Inching his way along steep, winding roads in the hills northwest of Hollywood, Dennis Bogard looks intently for a house he knows is invisible from the road.
Suddenly he stops his Fire Department cruiser, jumps out and bolts into a wild lot of trees and brush between two neatly manicured lawns.
"They always live like this," he says, pushing away branches and vines. "Cul-de-sacs or at the end of streets where nobody will find them."
Hunching his way through a tunnel of overgrowth, he marches up concrete steps past an assortment of rusted-out relics, pausing halfway to observe a patio cluttered with battered porch furniture, old hubcaps, chipped lawn statues and weathered paint cans. Near the top, he doubles over to squeeze under a fallen tree cloaked in ivy.
If not for his nerdy uniform of black wool pants, button-down white shirt and black clodhoppers, the lanky six-footer could be an urban version of Indiana Jones--an archeologist plumbing the depths of the suburban jungle for clues.
Only it is not treasure he seeks.
Officially known as the city's hazardous refuse abatement coordinator, Bogard's task is to free of garbage the dirtiest homes in Los Angeles. The people who live in them, otherwise known as pack rats, range from reclusive oddballs to whacked-out drug addicts who cram their homes so full of garbage, they wind up sleeping outdoors. Some are thought to suffer from obsessive-compulsive disorder.
The job of policing these trash addicts didn't formally exist until Bogard, a former paramedic and borderline pack rat, created it, making Los Angeles one of the few cities in the nation with a Pack Rat Unit.
On a recent day, the unit--a man, a 1980 Ford Paramount and a cardboard box of manila envelopes containing photographic evidence of trashy caboodle--makes five house calls. One of them is to the well-hidden home of a woman in her 70s, a pack rat fingered by neighbors who complained that her trash is attracting vermin.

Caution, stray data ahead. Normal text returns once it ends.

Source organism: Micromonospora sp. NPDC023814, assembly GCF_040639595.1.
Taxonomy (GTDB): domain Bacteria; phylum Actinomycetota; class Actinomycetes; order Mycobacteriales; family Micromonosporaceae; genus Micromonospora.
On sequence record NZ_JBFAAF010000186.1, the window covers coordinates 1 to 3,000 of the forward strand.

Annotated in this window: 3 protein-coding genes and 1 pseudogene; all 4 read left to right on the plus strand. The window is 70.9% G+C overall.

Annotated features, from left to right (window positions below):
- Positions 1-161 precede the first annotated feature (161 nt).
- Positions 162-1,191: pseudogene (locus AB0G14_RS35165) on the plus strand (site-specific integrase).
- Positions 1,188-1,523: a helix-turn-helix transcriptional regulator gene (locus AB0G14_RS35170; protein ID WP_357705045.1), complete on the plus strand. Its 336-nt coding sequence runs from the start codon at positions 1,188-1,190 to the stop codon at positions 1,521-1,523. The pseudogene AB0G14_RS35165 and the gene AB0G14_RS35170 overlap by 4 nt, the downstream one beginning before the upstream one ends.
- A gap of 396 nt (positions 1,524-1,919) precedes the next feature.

Although Bogard hasn't been inside her home, he draws on an arsenal of clues, collected during the past year of scouting out such hoarders, to guess what is inside.
"The curtains are drawn," he says. "That's a sure sign of a pack rat. They cover up their windows to hide their trash."
A cluttered front porch is another tip-off, and this pack rat's is barely navigable. Sidestepping dirty mattresses, rusty box springs, a bucket of murky water and waterlogged boxes, Bogard calls out: "Fire Department. Fire Department. Hellooo."
Answered by silence, he is on his way to the back of the house when he runs head-on into the homeowner. Shoeless and shabbily dressed in purple sweat pants and a black sweater, she doesn't wait to find out what this uniformed intruder wants. With long white hair flying and a half-eaten syrupy waffle in hand, she ducks beneath the tree and is gone.
The pack rat has good reason to flee. The 15-day grace period Bogard gave her to clean up expired five days ago. When a written notice of a violation is ignored, a hearing with the city attorney and then a court date will usually be set, although few hoarders show up. But Bogard, hoping to coax his clients into compliance, often softens the deadline. If they make even a small effort, he backs off.
This woman, though, has evaded him on four visits. This may be the last courtesy call before Bogard returns with armed police escorts to sift piece by piece through her belongings, keeping family photographs and important documents and tossing the useless remains. If she ignores the bill for the cost of the cleanup, the city can put a lien on taxes or Social Security checks.
Many pack rats are recluses, without electricity or running water. They don't have or don't answer their phones. Most ignore written notices. "Citing them is like citing a 6-year-old child," says Roylene Walker, a city social worker for homebound seniors. "Paperwork down the drain."
Unless the state declares a pack rat mentally incompetent, only the Fire Department can enter property without a warrant for a forced cleanup. No one took such pains to avoid these cleanups until Bogard, 49, appeared on the scene a year ago. His misfortune--a neck injury suffered when a heavy patient being lifted into a helicopter crashed down on his head--proved a blessing for the city agencies struggling to keep tabs on its worst pack rats.
Like most cities, Los Angeles lacked the manpower to pursue all but the most serious cases. And the firefighters counted it among the most vile duty one could draw. "We got involved only when there was no way out of it," says Mike Theul, the officer who used to handle the pack rats.